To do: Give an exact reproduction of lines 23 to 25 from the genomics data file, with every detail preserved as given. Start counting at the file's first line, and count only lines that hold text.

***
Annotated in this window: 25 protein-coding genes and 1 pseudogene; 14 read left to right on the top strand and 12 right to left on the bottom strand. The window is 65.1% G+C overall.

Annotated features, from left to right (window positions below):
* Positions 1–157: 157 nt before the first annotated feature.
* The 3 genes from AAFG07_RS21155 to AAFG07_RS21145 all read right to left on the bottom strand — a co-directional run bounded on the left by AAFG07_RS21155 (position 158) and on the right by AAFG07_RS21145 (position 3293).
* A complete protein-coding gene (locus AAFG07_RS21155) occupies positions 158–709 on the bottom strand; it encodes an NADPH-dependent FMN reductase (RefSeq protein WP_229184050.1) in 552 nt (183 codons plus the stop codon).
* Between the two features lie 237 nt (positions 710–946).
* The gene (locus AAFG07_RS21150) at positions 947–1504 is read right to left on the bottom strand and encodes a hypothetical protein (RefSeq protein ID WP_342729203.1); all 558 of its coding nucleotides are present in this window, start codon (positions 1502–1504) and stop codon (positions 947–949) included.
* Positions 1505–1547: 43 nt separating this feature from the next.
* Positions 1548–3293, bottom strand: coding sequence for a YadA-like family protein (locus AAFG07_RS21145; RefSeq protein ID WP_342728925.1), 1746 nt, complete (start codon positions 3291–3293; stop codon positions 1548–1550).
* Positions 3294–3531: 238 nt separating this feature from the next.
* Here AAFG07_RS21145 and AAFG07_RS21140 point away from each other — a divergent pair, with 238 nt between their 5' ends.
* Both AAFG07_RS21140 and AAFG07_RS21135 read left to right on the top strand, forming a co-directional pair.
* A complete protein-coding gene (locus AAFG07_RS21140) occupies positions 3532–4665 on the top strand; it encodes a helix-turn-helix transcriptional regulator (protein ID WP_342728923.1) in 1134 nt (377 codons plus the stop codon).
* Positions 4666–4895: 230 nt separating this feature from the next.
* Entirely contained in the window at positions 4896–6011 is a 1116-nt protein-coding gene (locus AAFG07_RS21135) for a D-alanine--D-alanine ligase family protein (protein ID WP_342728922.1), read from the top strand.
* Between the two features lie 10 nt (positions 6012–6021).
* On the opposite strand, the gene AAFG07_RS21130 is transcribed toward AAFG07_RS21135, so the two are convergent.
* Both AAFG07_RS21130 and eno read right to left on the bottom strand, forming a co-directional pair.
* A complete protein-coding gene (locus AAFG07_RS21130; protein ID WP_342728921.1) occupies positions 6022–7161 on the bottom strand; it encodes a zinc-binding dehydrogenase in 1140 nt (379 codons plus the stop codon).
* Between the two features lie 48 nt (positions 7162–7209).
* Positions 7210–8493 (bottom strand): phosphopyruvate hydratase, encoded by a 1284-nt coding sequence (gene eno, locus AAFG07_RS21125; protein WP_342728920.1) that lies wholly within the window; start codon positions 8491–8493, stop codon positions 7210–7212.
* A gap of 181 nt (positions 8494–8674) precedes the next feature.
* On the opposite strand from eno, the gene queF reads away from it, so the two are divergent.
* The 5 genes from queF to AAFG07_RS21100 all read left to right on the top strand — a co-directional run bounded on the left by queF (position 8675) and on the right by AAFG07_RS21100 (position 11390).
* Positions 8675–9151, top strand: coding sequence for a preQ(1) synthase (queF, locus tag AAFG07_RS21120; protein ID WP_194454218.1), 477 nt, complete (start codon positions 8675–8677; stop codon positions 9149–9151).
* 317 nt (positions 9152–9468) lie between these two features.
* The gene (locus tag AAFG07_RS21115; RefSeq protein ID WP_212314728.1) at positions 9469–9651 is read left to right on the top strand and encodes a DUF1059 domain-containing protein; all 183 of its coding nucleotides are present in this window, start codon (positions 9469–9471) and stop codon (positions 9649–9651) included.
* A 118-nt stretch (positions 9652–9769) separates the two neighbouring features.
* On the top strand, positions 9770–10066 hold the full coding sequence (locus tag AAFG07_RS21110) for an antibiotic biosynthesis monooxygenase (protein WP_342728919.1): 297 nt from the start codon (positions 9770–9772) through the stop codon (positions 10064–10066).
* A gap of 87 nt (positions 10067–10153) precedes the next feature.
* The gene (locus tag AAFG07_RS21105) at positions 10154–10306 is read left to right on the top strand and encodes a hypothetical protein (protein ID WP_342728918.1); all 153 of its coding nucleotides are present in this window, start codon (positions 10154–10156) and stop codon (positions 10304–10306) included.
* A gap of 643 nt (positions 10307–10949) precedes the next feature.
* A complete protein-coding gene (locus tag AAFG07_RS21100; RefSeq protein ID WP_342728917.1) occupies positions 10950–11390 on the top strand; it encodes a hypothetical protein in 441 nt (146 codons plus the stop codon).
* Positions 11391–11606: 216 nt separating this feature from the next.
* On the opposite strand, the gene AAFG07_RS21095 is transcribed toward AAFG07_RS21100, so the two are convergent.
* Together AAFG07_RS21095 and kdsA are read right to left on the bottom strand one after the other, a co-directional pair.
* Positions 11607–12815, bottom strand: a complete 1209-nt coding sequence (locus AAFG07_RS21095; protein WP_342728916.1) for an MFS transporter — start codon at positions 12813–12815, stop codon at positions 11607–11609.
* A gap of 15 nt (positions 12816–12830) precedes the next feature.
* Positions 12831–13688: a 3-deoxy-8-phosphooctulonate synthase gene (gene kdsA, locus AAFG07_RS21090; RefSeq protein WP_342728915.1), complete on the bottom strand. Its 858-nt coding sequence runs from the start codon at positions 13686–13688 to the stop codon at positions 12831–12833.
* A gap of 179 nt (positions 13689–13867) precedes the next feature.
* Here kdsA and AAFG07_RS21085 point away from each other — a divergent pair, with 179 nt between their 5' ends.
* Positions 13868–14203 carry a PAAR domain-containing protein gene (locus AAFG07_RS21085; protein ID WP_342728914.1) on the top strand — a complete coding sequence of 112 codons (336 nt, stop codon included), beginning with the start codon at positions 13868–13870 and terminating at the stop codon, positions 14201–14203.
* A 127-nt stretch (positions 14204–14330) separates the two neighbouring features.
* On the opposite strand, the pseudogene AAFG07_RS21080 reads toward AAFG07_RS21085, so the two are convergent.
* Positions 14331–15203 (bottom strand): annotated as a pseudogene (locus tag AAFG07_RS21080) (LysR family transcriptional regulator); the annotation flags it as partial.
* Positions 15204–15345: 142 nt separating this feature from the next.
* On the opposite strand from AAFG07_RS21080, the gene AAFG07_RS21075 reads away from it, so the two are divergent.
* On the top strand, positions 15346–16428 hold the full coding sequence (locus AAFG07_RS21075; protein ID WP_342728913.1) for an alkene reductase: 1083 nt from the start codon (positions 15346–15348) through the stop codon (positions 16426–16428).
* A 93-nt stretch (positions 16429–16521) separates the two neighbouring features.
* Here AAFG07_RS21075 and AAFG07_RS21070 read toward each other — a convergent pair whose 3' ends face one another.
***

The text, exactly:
* On the opposite strand from eno, the gene queF reads away from it, so the two are divergent.
* The 5 genes from queF to AAFG07_RS21100 all read left to right on the top strand — a co-directional run bounded on the left by queF (position 8675) and on the right by AAFG07_RS21100 (position 11390).
* Positions 8675–9151, top strand: coding sequence for a preQ(1) synthase (queF, locus tag AAFG07_RS21120; protein ID WP_194454218.1), 477 nt, complete (start codon positions 8675–8677; stop codon positions 9149–9151).